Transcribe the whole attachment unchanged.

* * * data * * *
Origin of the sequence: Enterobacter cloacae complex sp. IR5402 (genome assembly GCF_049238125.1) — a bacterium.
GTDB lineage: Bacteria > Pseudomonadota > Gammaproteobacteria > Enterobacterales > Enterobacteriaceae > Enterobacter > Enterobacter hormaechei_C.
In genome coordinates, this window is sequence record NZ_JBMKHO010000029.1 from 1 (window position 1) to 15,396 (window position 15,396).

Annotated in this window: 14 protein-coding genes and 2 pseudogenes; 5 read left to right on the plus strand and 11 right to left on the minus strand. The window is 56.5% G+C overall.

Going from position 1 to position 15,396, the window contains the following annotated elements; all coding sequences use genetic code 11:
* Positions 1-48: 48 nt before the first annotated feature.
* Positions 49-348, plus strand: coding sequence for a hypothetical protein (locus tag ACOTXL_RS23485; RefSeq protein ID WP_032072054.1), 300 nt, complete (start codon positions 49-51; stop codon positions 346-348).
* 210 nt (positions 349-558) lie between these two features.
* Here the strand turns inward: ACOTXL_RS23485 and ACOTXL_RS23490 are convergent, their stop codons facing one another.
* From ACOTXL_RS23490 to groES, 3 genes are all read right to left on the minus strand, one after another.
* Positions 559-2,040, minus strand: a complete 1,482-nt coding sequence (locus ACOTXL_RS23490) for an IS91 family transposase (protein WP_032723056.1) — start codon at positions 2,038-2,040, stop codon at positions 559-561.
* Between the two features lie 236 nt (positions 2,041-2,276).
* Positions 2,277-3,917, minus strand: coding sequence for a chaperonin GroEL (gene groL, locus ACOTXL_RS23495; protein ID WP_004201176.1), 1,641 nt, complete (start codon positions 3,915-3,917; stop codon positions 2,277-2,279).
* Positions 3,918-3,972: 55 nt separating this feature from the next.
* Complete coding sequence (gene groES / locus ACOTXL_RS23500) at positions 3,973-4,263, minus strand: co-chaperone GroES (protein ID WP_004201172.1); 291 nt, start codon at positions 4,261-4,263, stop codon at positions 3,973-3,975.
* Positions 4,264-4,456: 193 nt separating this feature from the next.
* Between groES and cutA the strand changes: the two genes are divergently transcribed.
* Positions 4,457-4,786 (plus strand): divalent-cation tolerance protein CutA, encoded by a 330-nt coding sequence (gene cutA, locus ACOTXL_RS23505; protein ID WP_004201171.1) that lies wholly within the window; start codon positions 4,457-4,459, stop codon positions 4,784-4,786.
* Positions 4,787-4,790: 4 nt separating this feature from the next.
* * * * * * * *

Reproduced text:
Origin of the sequence: Enterobacter cloacae complex sp. IR5402 (genome assembly GCF_049238125.1) — a bacterium.
GTDB lineage: Bacteria > Pseudomonadota > Gammaproteobacteria > Enterobacterales > Enterobacteriaceae > Enterobacter > Enterobacter hormaechei_C.
In genome coordinates, this window is sequence record NZ_JBMKHO010000029.1 from 1 (window position 1) to 15,396 (window position 15,396).

Annotated in this window: 14 protein-coding genes and 2 pseudogenes; 5 read left to right on the plus strand and 11 right to left on the minus strand. The window is 56.5% G+C overall.

Going from position 1 to position 15,396, the window contains the following annotated elements; all coding sequences use genetic code 11:
* Positions 1-48: 48 nt before the first annotated feature.
* Positions 49-348, plus strand: coding sequence for a hypothetical protein (locus tag ACOTXL_RS23485; RefSeq protein ID WP_032072054.1), 300 nt, complete (start codon positions 49-51; stop codon positions 346-348).
* 210 nt (positions 349-558) lie between these two features.
* Here the strand turns inward: ACOTXL_RS23485 and ACOTXL_RS23490 are convergent, their stop codons facing one another.
* From ACOTXL_RS23490 to groES, 3 genes are all read right to left on the minus strand, one after another.
* Positions 559-2,040, minus strand: a complete 1,482-nt coding sequence (locus ACOTXL_RS23490) for an IS91 family transposase (protein WP_032723056.1) — start codon at positions 2,038-2,040, stop codon at positions 559-561.
* Between the two features lie 236 nt (positions 2,041-2,276).
* Positions 2,277-3,917, minus strand: coding sequence for a chaperonin GroEL (gene groL, locus ACOTXL_RS23495; protein ID WP_004201176.1), 1,641 nt, complete (start codon positions 3,915-3,917; stop codon positions 2,277-2,279).
* Positions 3,918-3,972: 55 nt separating this feature from the next.
* Complete coding sequence (gene groES / locus ACOTXL_RS23500) at positions 3,973-4,263, minus strand: co-chaperone GroES (protein ID WP_004201172.1); 291 nt, start codon at positions 4,261-4,263, stop codon at positions 3,973-3,975.
* Positions 4,264-4,456: 193 nt separating this feature from the next.
* Between groES and cutA the strand changes: the two genes are divergently transcribed.
* Positions 4,457-4,786 (plus strand): divalent-cation tolerance protein CutA, encoded by a 330-nt coding sequence (gene cutA, locus ACOTXL_RS23505; protein ID WP_004201171.1) that lies wholly within the window; start codon positions 4,457-4,459, stop codon positions 4,784-4,786.
* Positions 4,787-4,790: 4 nt separating this feature from the next.